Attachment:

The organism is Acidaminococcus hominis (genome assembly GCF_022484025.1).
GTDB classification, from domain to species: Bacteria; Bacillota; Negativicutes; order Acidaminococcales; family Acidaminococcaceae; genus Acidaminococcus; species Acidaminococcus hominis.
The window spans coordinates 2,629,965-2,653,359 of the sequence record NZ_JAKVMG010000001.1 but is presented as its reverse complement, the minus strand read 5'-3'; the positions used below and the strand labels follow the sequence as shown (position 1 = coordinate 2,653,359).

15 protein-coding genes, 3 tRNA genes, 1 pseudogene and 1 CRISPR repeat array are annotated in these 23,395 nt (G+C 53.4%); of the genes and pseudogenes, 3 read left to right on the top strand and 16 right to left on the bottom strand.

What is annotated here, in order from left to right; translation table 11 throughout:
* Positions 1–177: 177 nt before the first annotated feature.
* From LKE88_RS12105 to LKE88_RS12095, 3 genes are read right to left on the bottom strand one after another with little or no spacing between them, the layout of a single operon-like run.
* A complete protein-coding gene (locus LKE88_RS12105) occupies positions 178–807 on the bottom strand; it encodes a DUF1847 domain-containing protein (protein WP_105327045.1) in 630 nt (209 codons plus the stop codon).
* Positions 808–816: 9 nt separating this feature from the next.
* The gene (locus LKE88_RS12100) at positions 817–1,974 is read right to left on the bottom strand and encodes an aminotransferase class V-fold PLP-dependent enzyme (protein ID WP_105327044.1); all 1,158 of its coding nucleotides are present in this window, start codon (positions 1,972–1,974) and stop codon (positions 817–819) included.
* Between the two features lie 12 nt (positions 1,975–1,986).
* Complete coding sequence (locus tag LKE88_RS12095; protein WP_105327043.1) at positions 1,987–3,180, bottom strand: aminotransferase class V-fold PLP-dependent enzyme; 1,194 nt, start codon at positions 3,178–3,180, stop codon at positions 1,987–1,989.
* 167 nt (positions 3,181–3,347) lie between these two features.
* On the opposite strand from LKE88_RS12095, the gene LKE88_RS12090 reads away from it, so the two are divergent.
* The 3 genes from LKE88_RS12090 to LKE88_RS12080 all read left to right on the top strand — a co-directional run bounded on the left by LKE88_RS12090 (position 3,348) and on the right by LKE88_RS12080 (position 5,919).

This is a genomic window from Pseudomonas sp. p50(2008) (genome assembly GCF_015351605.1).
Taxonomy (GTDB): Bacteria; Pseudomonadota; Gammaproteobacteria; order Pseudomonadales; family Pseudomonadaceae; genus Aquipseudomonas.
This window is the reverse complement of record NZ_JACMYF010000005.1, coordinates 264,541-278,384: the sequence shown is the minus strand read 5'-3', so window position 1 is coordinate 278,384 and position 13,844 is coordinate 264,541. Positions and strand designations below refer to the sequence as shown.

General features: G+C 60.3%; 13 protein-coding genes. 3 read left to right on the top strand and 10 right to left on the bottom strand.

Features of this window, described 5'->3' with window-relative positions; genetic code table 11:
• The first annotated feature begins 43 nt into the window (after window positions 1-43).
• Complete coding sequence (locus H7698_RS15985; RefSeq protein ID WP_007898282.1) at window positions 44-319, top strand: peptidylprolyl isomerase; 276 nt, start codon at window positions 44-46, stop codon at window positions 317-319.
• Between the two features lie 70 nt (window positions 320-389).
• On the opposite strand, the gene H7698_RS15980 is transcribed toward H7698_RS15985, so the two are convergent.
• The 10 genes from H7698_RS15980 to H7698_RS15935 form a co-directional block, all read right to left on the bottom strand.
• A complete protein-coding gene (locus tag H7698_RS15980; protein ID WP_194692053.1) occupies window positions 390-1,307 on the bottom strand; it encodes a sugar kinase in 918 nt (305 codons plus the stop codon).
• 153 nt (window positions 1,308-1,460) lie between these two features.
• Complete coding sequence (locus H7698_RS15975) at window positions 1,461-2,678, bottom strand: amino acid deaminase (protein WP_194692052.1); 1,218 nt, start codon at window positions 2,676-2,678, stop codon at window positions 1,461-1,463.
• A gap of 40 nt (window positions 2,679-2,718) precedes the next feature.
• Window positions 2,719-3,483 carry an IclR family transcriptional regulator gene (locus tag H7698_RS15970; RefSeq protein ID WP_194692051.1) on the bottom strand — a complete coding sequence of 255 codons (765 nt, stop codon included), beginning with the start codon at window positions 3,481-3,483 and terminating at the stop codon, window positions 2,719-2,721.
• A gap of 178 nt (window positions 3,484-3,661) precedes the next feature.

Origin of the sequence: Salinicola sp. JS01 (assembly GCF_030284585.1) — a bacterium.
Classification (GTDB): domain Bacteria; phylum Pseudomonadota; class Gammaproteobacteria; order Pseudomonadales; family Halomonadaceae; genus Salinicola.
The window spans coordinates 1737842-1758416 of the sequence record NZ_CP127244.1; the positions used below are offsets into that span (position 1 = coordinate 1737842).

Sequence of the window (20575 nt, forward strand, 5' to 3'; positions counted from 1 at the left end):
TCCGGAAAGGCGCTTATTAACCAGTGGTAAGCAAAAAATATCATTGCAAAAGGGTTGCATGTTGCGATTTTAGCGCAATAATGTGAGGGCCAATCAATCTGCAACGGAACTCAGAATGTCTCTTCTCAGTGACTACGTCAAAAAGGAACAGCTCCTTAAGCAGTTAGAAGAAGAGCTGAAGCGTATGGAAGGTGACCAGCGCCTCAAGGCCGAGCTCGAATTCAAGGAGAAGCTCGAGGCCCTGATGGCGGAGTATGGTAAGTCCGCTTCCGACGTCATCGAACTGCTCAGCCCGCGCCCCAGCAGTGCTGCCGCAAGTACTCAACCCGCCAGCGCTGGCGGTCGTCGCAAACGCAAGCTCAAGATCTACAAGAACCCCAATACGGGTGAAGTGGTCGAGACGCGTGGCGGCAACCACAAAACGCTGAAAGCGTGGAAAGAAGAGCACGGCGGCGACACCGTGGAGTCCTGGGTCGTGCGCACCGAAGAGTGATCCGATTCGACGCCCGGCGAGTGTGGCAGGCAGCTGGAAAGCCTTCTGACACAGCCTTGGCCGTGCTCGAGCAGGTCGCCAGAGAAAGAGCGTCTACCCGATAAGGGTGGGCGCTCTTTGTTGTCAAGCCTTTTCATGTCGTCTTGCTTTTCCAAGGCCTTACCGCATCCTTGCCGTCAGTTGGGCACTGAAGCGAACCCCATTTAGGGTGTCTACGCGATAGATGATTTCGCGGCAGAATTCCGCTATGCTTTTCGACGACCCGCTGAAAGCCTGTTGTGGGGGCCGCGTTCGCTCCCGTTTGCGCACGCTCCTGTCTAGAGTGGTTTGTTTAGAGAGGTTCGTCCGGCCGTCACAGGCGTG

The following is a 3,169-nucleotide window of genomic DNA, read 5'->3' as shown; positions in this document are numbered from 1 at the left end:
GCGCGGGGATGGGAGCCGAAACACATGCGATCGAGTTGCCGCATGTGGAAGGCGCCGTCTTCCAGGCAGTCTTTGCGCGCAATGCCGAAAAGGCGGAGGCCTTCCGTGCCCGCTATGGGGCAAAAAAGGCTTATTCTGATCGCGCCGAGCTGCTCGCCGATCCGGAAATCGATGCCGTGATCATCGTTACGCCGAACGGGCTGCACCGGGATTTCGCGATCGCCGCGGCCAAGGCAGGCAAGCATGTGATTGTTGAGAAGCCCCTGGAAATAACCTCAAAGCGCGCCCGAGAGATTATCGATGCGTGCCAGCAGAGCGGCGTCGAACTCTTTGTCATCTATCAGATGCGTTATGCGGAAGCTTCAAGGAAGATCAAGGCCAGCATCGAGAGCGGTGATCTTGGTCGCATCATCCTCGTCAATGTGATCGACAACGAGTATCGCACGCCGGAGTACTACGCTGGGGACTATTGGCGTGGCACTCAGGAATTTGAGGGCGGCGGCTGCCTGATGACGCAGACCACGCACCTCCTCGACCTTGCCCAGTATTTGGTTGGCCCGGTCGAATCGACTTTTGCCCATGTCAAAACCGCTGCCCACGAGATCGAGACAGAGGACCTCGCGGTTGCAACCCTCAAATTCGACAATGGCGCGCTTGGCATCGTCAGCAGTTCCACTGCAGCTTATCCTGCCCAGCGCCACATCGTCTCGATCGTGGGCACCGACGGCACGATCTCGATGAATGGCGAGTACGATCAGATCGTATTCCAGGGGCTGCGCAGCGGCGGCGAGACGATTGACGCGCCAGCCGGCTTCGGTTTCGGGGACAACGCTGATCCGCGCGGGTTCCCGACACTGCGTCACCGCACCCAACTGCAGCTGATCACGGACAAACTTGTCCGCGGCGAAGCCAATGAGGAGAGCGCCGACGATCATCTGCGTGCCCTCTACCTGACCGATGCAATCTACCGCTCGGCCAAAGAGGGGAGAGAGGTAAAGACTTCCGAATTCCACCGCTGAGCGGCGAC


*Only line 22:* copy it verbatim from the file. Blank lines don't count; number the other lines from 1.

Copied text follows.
• Complete coding sequence (locus H7698_RS15985; RefSeq protein ID WP_007898282.1) at window positions 44-319, top strand: peptidylprolyl isomerase; 276 nt, start codon at window positions 44-46, stop codon at window positions 317-319.